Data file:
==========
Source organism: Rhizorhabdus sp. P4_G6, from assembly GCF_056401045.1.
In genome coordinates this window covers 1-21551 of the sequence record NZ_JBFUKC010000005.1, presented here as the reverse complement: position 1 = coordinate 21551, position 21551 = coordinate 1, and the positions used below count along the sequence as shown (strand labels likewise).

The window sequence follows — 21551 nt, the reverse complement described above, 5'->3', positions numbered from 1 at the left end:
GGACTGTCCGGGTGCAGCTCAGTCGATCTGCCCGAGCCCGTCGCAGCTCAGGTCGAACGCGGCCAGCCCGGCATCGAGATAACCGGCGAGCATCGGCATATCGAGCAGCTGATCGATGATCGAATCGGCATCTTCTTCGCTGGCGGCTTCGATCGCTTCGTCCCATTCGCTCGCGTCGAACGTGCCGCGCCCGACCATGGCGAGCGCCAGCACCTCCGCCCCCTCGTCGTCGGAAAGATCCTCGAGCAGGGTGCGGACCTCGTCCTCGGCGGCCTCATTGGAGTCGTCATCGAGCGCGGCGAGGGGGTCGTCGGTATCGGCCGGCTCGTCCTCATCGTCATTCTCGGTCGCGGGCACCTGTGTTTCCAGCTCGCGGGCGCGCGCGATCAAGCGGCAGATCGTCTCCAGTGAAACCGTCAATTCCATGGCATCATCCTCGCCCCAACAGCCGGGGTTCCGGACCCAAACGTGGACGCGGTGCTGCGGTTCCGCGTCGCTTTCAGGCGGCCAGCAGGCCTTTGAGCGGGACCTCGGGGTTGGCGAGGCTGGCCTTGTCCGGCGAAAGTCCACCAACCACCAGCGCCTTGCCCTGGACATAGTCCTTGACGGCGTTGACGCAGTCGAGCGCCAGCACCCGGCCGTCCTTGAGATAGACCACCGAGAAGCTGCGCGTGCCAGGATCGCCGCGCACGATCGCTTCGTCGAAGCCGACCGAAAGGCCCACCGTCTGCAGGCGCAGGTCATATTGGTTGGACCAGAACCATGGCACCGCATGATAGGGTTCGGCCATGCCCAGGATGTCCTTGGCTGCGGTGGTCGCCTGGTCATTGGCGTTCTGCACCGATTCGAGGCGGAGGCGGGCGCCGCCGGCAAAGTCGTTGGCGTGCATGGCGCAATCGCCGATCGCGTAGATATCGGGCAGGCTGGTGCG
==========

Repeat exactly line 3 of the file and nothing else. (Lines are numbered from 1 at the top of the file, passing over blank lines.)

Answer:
The window sequence follows — 21551 nt, the reverse complement described above, 5'->3', positions numbered from 1 at the left end: